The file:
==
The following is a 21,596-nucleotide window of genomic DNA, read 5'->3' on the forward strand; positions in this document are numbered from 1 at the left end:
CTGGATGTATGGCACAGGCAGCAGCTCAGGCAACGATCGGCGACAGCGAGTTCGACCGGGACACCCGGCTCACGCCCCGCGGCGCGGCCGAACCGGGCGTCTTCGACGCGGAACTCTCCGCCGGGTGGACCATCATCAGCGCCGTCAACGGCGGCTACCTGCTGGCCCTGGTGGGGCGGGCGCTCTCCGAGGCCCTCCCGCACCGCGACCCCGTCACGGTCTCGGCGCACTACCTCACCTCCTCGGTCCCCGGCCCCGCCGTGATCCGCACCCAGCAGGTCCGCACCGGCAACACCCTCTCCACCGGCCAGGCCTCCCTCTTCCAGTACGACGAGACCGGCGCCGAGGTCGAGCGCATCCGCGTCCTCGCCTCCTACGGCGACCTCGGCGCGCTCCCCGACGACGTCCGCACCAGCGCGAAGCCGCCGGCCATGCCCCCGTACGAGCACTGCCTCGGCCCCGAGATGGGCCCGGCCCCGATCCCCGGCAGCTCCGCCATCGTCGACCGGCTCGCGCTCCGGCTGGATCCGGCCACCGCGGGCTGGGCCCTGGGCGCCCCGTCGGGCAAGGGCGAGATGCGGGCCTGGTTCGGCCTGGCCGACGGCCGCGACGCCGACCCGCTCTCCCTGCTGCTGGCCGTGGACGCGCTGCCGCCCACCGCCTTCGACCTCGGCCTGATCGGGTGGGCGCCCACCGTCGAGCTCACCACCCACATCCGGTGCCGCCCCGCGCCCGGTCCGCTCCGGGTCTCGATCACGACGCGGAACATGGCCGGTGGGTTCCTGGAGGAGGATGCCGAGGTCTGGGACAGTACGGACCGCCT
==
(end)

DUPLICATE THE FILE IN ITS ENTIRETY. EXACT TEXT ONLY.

The following is a 21,596-nucleotide window of genomic DNA, read 5'->3' on the forward strand; positions in this document are numbered from 1 at the left end:
CTGGATGTATGGCACAGGCAGCAGCTCAGGCAACGATCGGCGACAGCGAGTTCGACCGGGACACCCGGCTCACGCCCCGCGGCGCGGCCGAACCGGGCGTCTTCGACGCGGAACTCTCCGCCGGGTGGACCATCATCAGCGCCGTCAACGGCGGCTACCTGCTGGCCCTGGTGGGGCGGGCGCTCTCCGAGGCCCTCCCGCACCGCGACCCCGTCACGGTCTCGGCGCACTACCTCACCTCCTCGGTCCCCGGCCCCGCCGTGATCCGCACCCAGCAGGTCCGCACCGGCAACACCCTCTCCACCGGCCAGGCCTCCCTCTTCCAGTACGACGAGACCGGCGCCGAGGTCGAGCGCATCCGCGTCCTCGCCTCCTACGGCGACCTCGGCGCGCTCCCCGACGACGTCCGCACCAGCGCGAAGCCGCCGGCCATGCCCCCGTACGAGCACTGCCTCGGCCCCGAGATGGGCCCGGCCCCGATCCCCGGCAGCTCCGCCATCGTCGACCGGCTCGCGCTCCGGCTGGATCCGGCCACCGCGGGCTGGGCCCTGGGCGCCCCGTCGGGCAAGGGCGAGATGCGGGCCTGGTTCGGCCTGGCCGACGGCCGCGACGCCGACCCGCTCTCCCTGCTGCTGGCCGTGGACGCGCTGCCGCCCACCGCCTTCGACCTCGGCCTGATCGGGTGGGCGCCCACCGTCGAGCTCACCACCCACATCCGGTGCCGCCCCGCGCCCGGTCCGCTCCGGGTCTCGATCACGACGCGGAACATGGCCGGTGGGTTCCTGGAGGAGGATGCCGAGGTCTGGGACAGTACGGACCGCCT